After changing its name from First Business Bank last summer, Bank of Southern California has pursued its stated goal of acquiring a larger presence in its eponymous region.
The name change resolved trademark issues with a bank of the same name in Michigan. Bank of Southern California (OTC BB: FBBN) maintained its trading symbol after the name change.
With offices in Del Mar, Carlsbad, Ramona and downtown, the San Diego-based bank is primarily involved in commercial banking and lending to small- and medium-sized local businesses. The downtown office opened in August of 2010.
The bank’s change from a name that indicated its business-related focus followed an increase of affluent clients who were not small business owners.
The bank moved to more fully live up to its new name in November, when it announced it had received regulatory approval to acquire two branch offices from Palm Desert National Bank. The transaction was made official in early December.
The two offices acquired were located in Palm Springs and La Quinta. Palm Desert National Bank continues to operate its Palm Desert office.
At the time of the acquisition, Nathan Rogge, president and CEO of the Bank of Southern California, said it would “allow us to realize our strategic goal of expanding the bank’s footprint within the Southern California region” in a release announcing the transaction. Rogge, along with Chairman of the Board John Farkash, were unavailable for subsequent comment.
“The name ‘Bank of Southern California’ defines a much bigger concept of who we aspire to be over the next decade — progressing from a community bank to a regional bank,” Farkash and Rogge wrote in a year-end letter to the bank’s shareholders.
“Banking in the Coachella Valley has changed over the last five years and community banks were really hurt in this last recession,” the letter read. “This acquisition was immediately accretive to earnings and allowed us to leverage a portion of the excess capital in the bank.”
Rick Levinson, president of Western Financial Corp., said Bank of Southern California also acquired a Japanese-American bank that was looking to divest itself of $45 million in deposits.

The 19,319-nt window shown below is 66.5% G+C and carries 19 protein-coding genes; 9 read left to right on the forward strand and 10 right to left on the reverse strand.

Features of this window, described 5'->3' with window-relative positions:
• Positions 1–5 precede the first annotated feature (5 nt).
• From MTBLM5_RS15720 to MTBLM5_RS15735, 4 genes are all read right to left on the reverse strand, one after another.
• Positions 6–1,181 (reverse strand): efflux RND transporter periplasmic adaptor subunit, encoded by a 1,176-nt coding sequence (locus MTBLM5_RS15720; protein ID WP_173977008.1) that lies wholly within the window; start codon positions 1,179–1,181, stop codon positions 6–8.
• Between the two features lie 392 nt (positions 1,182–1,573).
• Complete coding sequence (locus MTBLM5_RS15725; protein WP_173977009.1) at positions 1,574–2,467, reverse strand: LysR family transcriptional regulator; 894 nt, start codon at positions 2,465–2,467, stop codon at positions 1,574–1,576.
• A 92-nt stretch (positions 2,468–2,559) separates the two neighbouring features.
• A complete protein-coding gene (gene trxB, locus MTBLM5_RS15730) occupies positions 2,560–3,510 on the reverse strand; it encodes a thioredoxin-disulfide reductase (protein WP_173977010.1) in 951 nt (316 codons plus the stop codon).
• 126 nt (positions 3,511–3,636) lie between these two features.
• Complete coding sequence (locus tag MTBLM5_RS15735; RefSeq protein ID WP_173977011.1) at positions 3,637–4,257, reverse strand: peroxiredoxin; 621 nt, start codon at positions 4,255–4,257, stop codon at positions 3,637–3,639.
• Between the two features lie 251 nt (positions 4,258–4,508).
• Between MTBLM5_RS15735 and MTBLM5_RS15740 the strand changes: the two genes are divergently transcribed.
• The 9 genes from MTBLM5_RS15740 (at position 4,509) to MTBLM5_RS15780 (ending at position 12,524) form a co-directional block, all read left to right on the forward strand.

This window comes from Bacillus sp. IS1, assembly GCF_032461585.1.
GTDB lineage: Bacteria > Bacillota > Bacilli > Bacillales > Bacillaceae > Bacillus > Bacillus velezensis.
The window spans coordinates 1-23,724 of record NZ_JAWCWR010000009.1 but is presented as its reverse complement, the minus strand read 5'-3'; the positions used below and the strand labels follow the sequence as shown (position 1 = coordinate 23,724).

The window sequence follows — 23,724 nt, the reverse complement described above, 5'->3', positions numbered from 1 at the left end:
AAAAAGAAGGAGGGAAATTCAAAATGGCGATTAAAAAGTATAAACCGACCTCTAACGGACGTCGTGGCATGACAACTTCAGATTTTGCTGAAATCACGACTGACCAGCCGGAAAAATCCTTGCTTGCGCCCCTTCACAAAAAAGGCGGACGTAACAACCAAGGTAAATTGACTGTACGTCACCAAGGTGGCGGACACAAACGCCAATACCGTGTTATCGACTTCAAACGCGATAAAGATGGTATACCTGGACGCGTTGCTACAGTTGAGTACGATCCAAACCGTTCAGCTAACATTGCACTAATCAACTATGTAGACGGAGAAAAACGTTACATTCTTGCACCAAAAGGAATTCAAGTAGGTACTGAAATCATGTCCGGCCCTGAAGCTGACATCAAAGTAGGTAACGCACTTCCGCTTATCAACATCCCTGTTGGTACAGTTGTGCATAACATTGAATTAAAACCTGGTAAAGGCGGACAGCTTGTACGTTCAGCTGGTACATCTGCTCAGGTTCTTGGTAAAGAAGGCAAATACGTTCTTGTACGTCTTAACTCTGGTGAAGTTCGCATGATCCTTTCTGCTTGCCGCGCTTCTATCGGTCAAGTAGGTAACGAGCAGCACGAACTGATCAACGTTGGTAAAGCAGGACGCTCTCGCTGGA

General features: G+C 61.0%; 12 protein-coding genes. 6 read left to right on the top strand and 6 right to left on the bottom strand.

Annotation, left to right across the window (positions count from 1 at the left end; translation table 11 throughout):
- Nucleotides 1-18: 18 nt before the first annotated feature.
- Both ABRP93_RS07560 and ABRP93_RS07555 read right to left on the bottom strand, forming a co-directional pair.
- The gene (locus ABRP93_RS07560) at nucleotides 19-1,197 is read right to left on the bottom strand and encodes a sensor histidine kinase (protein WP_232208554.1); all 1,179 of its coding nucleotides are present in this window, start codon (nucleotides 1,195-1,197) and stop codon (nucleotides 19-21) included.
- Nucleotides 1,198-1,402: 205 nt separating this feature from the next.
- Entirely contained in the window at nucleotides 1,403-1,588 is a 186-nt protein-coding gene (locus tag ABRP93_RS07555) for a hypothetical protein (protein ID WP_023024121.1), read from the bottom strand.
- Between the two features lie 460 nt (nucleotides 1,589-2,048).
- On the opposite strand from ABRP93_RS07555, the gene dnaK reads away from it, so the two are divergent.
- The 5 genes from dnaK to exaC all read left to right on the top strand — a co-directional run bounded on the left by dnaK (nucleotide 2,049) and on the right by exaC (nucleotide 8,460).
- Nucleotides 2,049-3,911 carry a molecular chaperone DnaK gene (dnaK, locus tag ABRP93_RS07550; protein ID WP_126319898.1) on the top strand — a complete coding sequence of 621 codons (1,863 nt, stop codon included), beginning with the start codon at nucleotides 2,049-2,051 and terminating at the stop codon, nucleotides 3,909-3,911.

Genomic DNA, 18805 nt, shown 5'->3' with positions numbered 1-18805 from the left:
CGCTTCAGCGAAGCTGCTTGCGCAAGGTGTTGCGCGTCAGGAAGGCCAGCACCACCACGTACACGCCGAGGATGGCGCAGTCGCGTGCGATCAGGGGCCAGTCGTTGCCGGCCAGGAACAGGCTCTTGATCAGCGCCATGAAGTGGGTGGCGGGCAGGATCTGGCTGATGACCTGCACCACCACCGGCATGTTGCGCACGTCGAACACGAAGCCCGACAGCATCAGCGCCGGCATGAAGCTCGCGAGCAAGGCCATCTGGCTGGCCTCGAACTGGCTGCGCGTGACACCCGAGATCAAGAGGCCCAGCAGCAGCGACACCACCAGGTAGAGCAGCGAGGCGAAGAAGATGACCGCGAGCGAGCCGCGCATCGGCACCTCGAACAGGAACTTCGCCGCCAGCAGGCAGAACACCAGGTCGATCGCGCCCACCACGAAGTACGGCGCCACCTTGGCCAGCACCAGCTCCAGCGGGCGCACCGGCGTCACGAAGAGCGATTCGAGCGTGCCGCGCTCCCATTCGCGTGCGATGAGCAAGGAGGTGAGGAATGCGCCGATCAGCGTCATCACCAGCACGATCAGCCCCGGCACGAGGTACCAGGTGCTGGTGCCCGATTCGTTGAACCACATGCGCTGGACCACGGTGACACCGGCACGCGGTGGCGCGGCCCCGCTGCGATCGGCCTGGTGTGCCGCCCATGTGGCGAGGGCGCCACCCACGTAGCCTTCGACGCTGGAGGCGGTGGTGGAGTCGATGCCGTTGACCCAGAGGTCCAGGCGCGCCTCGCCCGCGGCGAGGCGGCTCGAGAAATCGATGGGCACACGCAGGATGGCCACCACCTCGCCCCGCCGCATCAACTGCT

The fact that the bank has executed several transactions puts them in a good position to do even more.
He said the bank is selling itself on its strong capital base with strong sources of capital.
“They’re focusing on the fact that they can effect transactions quickly and have the wherewithal to do it,” he said. “If they identify a target that’s willing they have the capacity and capability to do it.”
There’s a lot of competition from other acquirers, such as Grandpoint Bank, that are also focusing on a roll-up strategy, creating a competitive environment, according to Levinson.
As of its 2010 year-end statement of financial condition, the bank had $179.9 million in total assets, up from $111.5 a year earlier. It has not made a public financial statement since.
The bank’s total deposits as of the first of the year were $155.5 million, up from $85.9 million a year earlier.
Its total liabilities were $160.5 million, with $4 million of its non-deposit liabilities as federal home loan bank advances. At the end of 2009, the bank had $91.3 million in total liabilities, with the same amount of federal home loan bank advances.
Total shareholders’ equity stood at $19.3 million at the end of the year, down from $20.1 million a year earlier.
Of its 10 million authorized shares of preferred stock, 4,354 were issued and outstanding in 2009 and 2010, for a value of $4.2 million at the close of both years. Of its 10 million authorized common stock shares holding a $5 par value, more than 2.6 million were issued and outstanding in 2009 and 2010, for a value of $13.7 million.
The bank had a net interest income of $5.3 million at the end of 2010, up from $3.8 million a year earlier.